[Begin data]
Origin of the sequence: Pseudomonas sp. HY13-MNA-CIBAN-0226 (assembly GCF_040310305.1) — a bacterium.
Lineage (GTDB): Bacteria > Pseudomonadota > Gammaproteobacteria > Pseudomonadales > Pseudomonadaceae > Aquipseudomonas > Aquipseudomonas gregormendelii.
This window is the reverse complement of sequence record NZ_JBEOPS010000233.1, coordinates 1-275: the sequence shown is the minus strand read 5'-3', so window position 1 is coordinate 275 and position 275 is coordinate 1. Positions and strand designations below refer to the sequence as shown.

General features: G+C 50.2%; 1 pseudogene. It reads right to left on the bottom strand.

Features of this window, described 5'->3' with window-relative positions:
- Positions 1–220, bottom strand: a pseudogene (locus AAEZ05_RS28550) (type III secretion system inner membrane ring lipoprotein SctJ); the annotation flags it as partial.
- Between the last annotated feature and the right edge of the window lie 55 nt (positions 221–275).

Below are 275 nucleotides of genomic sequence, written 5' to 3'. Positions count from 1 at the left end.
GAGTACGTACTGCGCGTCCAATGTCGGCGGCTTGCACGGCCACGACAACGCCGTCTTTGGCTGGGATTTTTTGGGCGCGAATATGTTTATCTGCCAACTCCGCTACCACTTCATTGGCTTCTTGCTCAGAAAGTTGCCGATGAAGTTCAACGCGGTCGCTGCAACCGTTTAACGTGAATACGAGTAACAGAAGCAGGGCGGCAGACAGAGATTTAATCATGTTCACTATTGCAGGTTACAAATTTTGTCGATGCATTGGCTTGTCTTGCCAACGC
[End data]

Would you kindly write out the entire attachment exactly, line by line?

Origin of the sequence: Pseudomonas sp. HY13-MNA-CIBAN-0226 (assembly GCF_040310305.1) — a bacterium.
Lineage (GTDB): Bacteria > Pseudomonadota > Gammaproteobacteria > Pseudomonadales > Pseudomonadaceae > Aquipseudomonas > Aquipseudomonas gregormendelii.
This window is the reverse complement of sequence record NZ_JBEOPS010000233.1, coordinates 1-275: the sequence shown is the minus strand read 5'-3', so window position 1 is coordinate 275 and position 275 is coordinate 1. Positions and strand designations below refer to the sequence as shown.

General features: G+C 50.2%; 1 pseudogene. It reads right to left on the bottom strand.

Features of this window, described 5'->3' with window-relative positions:
- Positions 1–220, bottom strand: a pseudogene (locus AAEZ05_RS28550) (type III secretion system inner membrane ring lipoprotein SctJ); the annotation flags it as partial.
- Between the last annotated feature and the right edge of the window lie 55 nt (positions 221–275).

Below are 275 nucleotides of genomic sequence, written 5' to 3'. Positions count from 1 at the left end.
GAGTACGTACTGCGCGTCCAATGTCGGCGGCTTGCACGGCCACGACAACGCCGTCTTTGGCTGGGATTTTTTGGGCGCGAATATGTTTATCTGCCAACTCCGCTACCACTTCATTGGCTTCTTGCTCAGAAAGTTGCCGATGAAGTTCAACGCGGTCGCTGCAACCGTTTAACGTGAATACGAGTAACAGAAGCAGGGCGGCAGACAGAGATTTAATCATGTTCACTATTGCAGGTTACAAATTTTGTCGATGCATTGGCTTGTCTTGCCAACGC